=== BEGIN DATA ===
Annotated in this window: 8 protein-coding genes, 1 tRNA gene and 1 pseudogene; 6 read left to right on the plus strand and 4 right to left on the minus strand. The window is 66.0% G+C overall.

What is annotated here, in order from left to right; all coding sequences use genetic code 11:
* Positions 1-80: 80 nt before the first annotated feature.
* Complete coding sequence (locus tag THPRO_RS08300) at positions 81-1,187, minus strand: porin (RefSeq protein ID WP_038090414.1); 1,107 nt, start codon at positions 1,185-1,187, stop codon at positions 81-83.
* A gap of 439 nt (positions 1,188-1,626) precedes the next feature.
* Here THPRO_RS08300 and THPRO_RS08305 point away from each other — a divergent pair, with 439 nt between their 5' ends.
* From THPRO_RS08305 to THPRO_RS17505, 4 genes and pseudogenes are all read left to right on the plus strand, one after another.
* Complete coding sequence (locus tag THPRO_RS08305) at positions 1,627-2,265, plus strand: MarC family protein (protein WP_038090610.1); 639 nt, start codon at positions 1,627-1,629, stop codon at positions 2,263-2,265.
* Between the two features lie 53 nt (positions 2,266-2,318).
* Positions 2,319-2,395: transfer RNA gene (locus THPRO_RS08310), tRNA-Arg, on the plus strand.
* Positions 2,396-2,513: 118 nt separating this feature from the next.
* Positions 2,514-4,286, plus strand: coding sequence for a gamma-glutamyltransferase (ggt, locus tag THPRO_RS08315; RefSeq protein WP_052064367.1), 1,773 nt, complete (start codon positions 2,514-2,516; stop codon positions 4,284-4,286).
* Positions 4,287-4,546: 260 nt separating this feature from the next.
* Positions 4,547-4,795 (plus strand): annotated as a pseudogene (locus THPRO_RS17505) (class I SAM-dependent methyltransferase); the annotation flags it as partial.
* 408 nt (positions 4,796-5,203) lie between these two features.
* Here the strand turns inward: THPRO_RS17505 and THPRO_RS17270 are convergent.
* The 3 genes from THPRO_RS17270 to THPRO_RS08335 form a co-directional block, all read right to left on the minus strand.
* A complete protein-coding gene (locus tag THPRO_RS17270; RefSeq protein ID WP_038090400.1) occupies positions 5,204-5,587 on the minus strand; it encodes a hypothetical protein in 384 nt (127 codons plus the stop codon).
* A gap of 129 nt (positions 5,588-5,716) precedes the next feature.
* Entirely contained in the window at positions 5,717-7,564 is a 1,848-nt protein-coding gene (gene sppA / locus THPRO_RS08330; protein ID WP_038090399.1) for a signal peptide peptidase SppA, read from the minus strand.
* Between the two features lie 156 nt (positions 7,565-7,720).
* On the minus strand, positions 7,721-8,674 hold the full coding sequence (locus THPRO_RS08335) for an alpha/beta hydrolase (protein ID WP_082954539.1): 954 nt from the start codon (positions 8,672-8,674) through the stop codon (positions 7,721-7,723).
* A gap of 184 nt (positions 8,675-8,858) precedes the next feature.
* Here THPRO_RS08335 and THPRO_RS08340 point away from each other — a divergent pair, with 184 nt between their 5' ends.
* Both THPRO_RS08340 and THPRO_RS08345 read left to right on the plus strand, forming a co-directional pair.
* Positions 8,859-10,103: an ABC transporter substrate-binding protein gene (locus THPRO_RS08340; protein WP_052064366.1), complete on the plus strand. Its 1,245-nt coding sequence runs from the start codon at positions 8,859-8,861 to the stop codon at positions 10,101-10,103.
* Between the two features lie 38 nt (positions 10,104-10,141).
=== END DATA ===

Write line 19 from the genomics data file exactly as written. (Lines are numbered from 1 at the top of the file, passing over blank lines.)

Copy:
* A gap of 129 nt (positions 5,588-5,716) precedes the next feature.